A vegan in Western Australia who took her neighbours to the supreme court in a failed bid to stop them from using their barbecue has said she is considering further legal action.
The court and the state’s administrative tribunal both threw out Cilla Carden's complaints, who said that her neighbour's actions were deliberate.
"They've put it there so I smell fish. All I smell is fish," she said. "I can't enjoy my backyard, I can't go out there."
Ms Carden’s lawsuit began two years ago and she alleged that the smell of the barbecue and cigarettes were affecting her quality of life in her home in the Perth suburb of Girrawheen.
Her list of demands included asking another neighbour to reduce their patio lighting, silence their pets and to replace plants in the common garden.
The tribunal deemed her complaints unreasonable and lacking in evidence.
It said: “What they [Carden’s neighbours] are doing is living in their backyard and their home as a family.”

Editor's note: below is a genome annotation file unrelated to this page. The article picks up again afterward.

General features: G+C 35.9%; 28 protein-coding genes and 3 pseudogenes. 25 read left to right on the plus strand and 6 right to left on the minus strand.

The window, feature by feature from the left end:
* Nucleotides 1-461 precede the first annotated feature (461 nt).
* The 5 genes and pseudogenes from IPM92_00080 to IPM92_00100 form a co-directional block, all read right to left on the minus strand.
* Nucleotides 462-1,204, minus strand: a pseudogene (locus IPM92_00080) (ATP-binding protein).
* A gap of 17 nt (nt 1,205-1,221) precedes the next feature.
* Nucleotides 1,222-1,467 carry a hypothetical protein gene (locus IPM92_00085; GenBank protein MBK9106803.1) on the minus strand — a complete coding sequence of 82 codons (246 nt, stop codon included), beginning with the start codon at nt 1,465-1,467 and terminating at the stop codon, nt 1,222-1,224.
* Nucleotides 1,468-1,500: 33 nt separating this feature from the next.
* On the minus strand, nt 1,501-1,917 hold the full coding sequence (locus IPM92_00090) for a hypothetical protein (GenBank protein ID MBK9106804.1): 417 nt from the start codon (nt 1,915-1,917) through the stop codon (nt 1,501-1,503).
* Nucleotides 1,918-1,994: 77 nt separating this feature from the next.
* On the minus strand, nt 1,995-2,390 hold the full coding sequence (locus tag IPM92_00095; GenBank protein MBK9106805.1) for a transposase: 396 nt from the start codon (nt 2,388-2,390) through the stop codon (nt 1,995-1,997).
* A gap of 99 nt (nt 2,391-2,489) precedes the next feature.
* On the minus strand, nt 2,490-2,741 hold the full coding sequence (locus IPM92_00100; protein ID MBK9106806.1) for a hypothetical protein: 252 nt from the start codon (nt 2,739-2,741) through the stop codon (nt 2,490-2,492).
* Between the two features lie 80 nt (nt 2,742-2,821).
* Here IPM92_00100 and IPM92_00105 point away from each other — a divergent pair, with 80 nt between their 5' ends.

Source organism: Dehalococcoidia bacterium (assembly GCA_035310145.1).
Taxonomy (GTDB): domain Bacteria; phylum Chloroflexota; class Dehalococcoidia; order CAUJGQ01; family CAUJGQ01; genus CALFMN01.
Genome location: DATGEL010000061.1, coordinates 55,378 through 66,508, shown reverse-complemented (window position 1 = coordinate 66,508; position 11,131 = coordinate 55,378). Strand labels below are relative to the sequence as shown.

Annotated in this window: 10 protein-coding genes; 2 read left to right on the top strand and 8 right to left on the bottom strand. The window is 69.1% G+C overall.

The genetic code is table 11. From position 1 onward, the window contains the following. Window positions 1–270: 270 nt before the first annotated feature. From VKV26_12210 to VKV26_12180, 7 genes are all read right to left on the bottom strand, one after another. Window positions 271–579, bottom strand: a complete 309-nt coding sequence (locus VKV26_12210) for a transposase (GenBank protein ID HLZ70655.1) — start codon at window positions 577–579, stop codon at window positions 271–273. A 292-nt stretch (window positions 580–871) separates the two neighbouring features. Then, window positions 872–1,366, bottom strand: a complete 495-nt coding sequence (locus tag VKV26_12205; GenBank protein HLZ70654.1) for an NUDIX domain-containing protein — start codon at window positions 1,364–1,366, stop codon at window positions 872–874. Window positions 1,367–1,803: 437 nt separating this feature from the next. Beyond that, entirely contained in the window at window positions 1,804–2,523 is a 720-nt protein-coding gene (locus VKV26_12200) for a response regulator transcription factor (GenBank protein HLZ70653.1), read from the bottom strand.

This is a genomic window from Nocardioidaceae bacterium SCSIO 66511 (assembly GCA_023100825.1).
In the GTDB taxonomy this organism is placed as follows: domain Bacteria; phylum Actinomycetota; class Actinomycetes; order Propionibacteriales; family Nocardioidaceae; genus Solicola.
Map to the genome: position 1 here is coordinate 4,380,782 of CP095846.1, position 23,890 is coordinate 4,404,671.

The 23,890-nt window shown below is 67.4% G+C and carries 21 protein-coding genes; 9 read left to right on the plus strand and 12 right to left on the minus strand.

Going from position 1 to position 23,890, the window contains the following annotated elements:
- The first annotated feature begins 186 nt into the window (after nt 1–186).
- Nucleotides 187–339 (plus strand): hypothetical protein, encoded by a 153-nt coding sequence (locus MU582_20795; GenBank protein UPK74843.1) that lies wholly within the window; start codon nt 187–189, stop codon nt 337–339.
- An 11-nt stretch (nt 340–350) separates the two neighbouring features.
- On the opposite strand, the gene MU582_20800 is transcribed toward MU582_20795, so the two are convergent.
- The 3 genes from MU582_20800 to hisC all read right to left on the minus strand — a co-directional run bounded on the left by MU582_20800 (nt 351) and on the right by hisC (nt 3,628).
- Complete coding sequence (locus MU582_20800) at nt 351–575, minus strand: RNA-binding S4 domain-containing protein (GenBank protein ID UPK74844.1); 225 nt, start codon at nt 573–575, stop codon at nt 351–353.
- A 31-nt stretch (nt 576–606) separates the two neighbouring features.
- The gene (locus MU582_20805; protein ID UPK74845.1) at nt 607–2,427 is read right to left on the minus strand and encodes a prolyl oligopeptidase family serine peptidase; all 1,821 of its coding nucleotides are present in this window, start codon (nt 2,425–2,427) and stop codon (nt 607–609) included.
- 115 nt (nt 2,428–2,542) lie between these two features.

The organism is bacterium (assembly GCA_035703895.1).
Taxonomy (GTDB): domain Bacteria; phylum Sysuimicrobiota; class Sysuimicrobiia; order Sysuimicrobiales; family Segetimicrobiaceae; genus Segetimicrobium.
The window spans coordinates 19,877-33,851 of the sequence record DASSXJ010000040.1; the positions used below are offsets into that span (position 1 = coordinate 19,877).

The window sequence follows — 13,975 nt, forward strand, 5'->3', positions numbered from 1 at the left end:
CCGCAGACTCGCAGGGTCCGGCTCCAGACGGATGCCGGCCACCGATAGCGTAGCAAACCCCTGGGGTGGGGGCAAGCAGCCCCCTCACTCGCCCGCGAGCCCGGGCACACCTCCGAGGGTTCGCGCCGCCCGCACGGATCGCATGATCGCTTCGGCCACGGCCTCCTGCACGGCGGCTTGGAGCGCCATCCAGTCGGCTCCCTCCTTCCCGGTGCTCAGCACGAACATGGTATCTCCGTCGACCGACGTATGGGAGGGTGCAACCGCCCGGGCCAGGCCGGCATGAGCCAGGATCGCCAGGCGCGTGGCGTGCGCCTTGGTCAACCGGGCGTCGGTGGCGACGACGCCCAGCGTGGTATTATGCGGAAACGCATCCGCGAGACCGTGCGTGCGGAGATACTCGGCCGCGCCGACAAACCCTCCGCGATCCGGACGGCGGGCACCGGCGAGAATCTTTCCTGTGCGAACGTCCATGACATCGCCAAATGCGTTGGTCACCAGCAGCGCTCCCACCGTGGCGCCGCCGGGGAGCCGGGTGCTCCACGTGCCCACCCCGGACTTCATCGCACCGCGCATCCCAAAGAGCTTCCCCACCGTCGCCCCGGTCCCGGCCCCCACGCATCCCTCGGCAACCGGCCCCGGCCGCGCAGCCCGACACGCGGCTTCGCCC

Parents allowing their children to play in the backyard did not constitute a reasonable nuisance, according to the tribunal.
Fearful of reprisals from Miss Carden, her neighbours had not turned on the lights, used the patio and allowed the children out at night for several months, the tribunal heard.
Ms Carden's 400-page appeal was rejected in July.
Supreme Court chief justice Peter Quinlan said that after considering the expansive material he judged that: “Ms Carden was given a fair opportunity to present her case, and the learned tribunal member conducted the proceedings fairly and appropriately.”
Ms Carden has told Australian media that she plans on taking further action.
Legal Aid Victoria warned that legal intervention in the neighbourhood could be expensive and lengthy, suggesting dispute resolution.
Supreme Court chief justice Quinlan recommended that the neighbours “direct their considerable energies towards the resolution of their differences as best they can.”